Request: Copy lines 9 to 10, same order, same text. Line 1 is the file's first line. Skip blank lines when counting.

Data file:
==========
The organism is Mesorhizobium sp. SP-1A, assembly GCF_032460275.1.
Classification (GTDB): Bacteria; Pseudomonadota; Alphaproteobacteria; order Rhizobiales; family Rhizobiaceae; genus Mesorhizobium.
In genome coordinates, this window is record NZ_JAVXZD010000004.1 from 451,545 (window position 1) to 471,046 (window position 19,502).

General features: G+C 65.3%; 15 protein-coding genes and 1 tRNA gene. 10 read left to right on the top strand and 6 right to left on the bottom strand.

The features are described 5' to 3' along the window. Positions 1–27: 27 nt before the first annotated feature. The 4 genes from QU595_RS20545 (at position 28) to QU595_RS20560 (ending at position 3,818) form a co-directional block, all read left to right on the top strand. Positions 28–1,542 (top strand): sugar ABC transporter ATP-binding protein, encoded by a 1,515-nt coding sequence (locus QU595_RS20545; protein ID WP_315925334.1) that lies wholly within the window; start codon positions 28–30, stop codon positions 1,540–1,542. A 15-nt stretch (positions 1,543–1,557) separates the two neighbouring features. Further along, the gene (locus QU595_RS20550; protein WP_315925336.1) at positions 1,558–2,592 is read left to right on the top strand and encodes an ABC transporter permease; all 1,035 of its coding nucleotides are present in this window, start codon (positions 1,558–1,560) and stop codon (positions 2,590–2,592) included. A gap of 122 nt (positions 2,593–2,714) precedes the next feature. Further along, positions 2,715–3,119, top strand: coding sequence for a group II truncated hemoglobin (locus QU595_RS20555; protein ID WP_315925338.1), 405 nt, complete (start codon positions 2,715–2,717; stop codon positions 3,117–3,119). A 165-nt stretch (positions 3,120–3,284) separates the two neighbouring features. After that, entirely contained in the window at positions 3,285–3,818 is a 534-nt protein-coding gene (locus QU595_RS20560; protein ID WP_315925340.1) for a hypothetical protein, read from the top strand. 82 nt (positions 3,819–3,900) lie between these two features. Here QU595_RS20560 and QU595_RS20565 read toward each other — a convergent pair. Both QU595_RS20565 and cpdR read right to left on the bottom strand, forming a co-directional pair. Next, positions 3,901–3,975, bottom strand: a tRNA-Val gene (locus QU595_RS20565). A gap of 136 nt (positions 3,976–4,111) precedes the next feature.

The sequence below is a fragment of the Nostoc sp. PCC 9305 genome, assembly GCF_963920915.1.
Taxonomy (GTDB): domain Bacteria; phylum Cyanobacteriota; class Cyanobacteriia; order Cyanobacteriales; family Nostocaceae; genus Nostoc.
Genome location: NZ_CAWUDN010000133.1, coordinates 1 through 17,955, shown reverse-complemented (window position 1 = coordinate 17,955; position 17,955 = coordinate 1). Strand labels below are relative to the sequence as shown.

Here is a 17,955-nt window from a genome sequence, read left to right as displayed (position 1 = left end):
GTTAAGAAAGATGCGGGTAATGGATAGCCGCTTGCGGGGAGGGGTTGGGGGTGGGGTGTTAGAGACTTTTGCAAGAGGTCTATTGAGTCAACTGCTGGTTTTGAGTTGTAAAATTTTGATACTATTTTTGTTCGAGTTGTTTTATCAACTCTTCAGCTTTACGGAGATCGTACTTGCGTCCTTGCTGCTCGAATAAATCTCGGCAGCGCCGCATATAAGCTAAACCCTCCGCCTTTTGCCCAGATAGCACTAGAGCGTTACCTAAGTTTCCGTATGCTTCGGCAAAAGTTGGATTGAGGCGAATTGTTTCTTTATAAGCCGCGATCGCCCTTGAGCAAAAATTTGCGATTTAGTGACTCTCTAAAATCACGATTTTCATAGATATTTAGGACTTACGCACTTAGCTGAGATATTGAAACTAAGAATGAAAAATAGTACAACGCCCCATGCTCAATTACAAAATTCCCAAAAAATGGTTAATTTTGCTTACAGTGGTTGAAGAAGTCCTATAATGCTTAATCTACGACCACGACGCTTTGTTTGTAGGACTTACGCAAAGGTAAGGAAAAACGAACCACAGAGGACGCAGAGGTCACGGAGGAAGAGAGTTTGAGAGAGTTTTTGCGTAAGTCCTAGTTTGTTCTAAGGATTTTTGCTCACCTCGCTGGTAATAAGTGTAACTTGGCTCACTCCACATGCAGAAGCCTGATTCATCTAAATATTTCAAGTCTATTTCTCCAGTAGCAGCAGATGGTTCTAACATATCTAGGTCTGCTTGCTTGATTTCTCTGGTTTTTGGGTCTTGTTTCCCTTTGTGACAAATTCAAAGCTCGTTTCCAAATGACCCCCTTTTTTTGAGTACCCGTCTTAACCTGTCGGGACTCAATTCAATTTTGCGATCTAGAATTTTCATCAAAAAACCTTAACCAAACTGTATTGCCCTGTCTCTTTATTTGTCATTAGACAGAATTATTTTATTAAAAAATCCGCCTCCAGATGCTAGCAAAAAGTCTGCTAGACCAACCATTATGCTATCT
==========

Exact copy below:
Here is a 17,955-nt window from a genome sequence, read left to right as displayed (position 1 = left end):
GTTAAGAAAGATGCGGGTAATGGATAGCCGCTTGCGGGGAGGGGTTGGGGGTGGGGTGTTAGAGACTTTTGCAAGAGGTCTATTGAGTCAACTGCTGGTTTTGAGTTGTAAAATTTTGATACTATTTTTGTTCGAGTTGTTTTATCAACTCTTCAGCTTTACGGAGATCGTACTTGCGTCCTTGCTGCTCGAATAAATCTCGGCAGCGCCGCATATAAGCTAAACCCTCCGCCTTTTGCCCAGATAGCACTAGAGCGTTACCTAAGTTTCCGTATGCTTCGGCAAAAGTTGGATTGAGGCGAATTGTTTCTTTATAAGCCGCGATCGCCCTTGAGCAAAAATTTGCGATTTAGTGACTCTCTAAAATCACGATTTTCATAGATATTTAGGACTTACGCACTTAGCTGAGATATTGAAACTAAGAATGAAAAATAGTACAACGCCCCATGCTCAATTACAAAATTCCCAAAAAATGGTTAATTTTGCTTACAGTGGTTGAAGAAGTCCTATAATGCTTAATCTACGACCACGACGCTTTGTTTGTAGGACTTACGCAAAGGTAAGGAAAAACGAACCACAGAGGACGCAGAGGTCACGGAGGAAGAGAGTTTGAGAGAGTTTTTGCGTAAGTCCTAGTTTGTTCTAAGGATTTTTGCTCACCTCGCTGGTAATAAGTGTAACTTGGCTCACTCCACATGCAGAAGCCTGATTCATCTAAATATTTCAAGTCTATTTCTCCAGTAGCAGCAGATGGTTCTAACATATCTAGGTCTGCTTGCTTGATTTCTCTGGTTTTTGGGTCTTGTTTCCCTTTGTGACAAATTCAAAGCTCGTTTCCAAATGACCCCCTTTTTTTGAGTACCCGTCTTAACCTGTCGGGACTCAATTCAATTTTGCGATCTAGAATTTTCATCAAAAAACCTTAACCAAACTGTATTGCCCTGTCTCTTTATTTGTCATTAGACAGAATTATTTTATTAAAAAATCCGCCTCCAGATGCTAGCAAAAAGTCTGCTAGACCAACCATTATGCTATCT